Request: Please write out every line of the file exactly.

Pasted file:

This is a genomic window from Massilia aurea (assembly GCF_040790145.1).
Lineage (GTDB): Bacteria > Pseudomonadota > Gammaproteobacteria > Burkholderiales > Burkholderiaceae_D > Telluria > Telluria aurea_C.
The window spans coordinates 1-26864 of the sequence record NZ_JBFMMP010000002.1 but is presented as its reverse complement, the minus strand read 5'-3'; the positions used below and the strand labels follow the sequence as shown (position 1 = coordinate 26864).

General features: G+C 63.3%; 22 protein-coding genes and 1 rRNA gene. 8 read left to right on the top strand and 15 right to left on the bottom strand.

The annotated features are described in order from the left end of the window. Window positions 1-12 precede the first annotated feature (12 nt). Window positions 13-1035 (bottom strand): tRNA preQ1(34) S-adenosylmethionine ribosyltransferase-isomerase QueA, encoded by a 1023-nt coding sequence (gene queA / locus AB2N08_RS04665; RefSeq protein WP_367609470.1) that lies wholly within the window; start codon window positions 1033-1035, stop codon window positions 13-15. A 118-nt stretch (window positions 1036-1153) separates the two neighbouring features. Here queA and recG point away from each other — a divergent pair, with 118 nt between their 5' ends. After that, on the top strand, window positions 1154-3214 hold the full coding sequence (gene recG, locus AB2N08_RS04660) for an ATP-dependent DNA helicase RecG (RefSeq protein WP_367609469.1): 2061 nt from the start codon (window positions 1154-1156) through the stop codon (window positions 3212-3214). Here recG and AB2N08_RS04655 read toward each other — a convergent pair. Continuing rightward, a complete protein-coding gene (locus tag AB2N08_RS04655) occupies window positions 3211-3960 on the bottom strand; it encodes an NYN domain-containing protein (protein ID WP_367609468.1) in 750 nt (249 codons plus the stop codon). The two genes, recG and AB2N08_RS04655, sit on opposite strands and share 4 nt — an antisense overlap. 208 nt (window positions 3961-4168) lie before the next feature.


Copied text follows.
This is a genomic window from Massilia aurea (assembly GCF_040790145.1).
Lineage (GTDB): Bacteria > Pseudomonadota > Gammaproteobacteria > Burkholderiales > Burkholderiaceae_D > Telluria > Telluria aurea_C.
The window spans coordinates 1-26864 of the sequence record NZ_JBFMMP010000002.1 but is presented as its reverse complement, the minus strand read 5'-3'; the positions used below and the strand labels follow the sequence as shown (position 1 = coordinate 26864).

General features: G+C 63.3%; 22 protein-coding genes and 1 rRNA gene. 8 read left to right on the top strand and 15 right to left on the bottom strand.

The annotated features are described in order from the left end of the window. Window positions 1-12 precede the first annotated feature (12 nt). Window positions 13-1035 (bottom strand): tRNA preQ1(34) S-adenosylmethionine ribosyltransferase-isomerase QueA, encoded by a 1023-nt coding sequence (gene queA / locus AB2N08_RS04665; RefSeq protein WP_367609470.1) that lies wholly within the window; start codon window positions 1033-1035, stop codon window positions 13-15. A 118-nt stretch (window positions 1036-1153) separates the two neighbouring features. Here queA and recG point away from each other — a divergent pair, with 118 nt between their 5' ends. After that, on the top strand, window positions 1154-3214 hold the full coding sequence (gene recG, locus AB2N08_RS04660) for an ATP-dependent DNA helicase RecG (RefSeq protein WP_367609469.1): 2061 nt from the start codon (window positions 1154-1156) through the stop codon (window positions 3212-3214). Here recG and AB2N08_RS04655 read toward each other — a convergent pair. Continuing rightward, a complete protein-coding gene (locus tag AB2N08_RS04655) occupies window positions 3211-3960 on the bottom strand; it encodes an NYN domain-containing protein (protein ID WP_367609468.1) in 750 nt (249 codons plus the stop codon). The two genes, recG and AB2N08_RS04655, sit on opposite strands and share 4 nt — an antisense overlap. 208 nt (window positions 3961-4168) lie before the next feature.